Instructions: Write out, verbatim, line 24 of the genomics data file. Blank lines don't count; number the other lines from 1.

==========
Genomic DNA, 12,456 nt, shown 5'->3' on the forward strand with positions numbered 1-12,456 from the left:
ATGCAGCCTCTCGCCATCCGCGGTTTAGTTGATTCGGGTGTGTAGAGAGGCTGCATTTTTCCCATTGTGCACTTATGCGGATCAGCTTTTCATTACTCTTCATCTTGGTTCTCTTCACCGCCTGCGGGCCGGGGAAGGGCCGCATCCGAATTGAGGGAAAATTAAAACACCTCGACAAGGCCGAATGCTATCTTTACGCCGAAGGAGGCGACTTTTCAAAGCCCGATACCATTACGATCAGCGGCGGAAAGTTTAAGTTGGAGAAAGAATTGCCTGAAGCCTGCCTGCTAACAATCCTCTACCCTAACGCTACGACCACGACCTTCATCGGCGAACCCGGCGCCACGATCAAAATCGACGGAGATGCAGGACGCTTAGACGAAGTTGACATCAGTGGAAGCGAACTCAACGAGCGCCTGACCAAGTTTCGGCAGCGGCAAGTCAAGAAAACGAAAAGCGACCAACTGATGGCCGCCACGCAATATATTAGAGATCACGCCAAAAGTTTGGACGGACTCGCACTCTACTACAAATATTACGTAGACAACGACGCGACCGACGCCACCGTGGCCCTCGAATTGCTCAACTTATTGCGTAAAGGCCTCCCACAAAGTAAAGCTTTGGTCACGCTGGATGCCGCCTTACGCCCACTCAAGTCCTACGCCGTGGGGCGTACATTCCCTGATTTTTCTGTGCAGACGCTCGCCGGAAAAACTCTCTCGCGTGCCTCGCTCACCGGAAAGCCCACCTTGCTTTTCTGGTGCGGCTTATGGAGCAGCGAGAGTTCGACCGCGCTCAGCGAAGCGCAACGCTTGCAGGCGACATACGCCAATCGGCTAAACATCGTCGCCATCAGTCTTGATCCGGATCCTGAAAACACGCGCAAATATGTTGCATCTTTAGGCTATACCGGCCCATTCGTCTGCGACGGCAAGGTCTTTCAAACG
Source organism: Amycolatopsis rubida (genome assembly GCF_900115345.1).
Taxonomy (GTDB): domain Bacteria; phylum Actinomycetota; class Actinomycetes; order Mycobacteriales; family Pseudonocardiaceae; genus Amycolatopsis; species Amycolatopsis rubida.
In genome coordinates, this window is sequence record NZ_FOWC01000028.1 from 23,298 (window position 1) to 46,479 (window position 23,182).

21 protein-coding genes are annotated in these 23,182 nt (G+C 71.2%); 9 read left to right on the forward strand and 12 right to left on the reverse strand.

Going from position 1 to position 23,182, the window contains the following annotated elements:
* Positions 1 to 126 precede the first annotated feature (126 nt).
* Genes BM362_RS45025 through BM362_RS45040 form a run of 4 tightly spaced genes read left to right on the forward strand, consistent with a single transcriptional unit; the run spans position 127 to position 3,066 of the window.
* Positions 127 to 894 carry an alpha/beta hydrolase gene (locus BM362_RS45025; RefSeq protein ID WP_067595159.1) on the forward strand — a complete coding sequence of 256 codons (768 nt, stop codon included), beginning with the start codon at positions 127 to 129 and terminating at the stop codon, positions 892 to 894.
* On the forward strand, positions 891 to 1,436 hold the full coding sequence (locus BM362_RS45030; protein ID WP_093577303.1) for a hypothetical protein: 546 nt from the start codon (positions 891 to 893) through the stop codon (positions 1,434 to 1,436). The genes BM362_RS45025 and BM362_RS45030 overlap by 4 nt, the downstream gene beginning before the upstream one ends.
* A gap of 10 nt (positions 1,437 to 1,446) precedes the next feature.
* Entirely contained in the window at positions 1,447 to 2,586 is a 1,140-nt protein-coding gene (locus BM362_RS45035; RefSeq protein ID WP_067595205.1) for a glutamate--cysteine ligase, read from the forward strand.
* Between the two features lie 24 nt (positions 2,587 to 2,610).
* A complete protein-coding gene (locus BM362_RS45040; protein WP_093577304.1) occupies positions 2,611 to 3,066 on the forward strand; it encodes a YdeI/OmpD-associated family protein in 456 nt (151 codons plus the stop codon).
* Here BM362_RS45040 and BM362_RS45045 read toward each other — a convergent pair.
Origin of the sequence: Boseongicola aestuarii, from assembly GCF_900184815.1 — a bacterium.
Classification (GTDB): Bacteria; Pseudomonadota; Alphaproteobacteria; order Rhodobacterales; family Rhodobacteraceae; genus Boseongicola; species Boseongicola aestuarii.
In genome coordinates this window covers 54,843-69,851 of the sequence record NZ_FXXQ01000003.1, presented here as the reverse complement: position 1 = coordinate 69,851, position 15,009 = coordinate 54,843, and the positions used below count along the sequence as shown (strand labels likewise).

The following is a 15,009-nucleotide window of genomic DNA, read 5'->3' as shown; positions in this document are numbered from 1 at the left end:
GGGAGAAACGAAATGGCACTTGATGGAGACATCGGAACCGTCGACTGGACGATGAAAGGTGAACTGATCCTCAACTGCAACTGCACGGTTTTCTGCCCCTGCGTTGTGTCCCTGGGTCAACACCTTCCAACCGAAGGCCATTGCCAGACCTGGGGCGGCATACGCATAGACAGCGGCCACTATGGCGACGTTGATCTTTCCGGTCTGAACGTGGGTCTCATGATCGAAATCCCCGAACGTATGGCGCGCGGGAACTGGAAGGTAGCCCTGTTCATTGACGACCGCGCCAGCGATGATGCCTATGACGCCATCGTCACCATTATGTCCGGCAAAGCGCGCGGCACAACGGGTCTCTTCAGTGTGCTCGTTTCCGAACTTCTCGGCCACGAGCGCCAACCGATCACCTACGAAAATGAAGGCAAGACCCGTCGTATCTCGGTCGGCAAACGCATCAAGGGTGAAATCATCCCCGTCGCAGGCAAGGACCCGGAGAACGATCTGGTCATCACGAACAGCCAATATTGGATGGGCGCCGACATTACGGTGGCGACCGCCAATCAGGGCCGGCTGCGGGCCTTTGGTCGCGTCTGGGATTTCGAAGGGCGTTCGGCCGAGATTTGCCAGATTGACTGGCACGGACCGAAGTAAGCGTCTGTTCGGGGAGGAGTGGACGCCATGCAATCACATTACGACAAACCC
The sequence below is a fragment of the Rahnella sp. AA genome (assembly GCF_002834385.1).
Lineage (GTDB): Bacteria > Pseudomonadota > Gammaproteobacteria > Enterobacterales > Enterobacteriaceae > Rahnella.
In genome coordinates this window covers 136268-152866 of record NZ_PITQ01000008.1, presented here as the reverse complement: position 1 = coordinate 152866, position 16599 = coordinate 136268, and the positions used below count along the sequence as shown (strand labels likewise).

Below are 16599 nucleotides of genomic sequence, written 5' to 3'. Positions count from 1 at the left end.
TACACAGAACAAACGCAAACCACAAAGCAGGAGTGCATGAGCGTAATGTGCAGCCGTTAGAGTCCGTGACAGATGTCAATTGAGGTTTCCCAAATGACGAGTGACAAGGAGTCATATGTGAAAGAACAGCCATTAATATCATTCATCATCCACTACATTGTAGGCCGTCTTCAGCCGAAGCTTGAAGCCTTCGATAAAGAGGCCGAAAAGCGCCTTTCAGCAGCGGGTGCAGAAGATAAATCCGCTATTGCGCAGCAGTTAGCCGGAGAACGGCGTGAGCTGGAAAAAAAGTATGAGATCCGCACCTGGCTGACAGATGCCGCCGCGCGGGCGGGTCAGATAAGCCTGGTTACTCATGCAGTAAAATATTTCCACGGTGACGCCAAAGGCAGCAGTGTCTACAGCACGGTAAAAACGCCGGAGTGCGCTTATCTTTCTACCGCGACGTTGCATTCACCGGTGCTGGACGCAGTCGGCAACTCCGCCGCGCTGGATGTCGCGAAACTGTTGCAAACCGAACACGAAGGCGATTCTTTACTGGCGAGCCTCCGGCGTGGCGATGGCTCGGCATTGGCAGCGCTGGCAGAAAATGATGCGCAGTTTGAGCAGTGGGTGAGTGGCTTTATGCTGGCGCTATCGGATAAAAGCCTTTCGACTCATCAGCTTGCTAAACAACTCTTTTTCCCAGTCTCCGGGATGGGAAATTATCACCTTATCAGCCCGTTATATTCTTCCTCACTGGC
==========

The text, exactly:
In genome coordinates this window covers 136268-152866 of record NZ_PITQ01000008.1, presented here as the reverse complement: position 1 = coordinate 152866, position 16599 = coordinate 136268, and the positions used below count along the sequence as shown (strand labels likewise).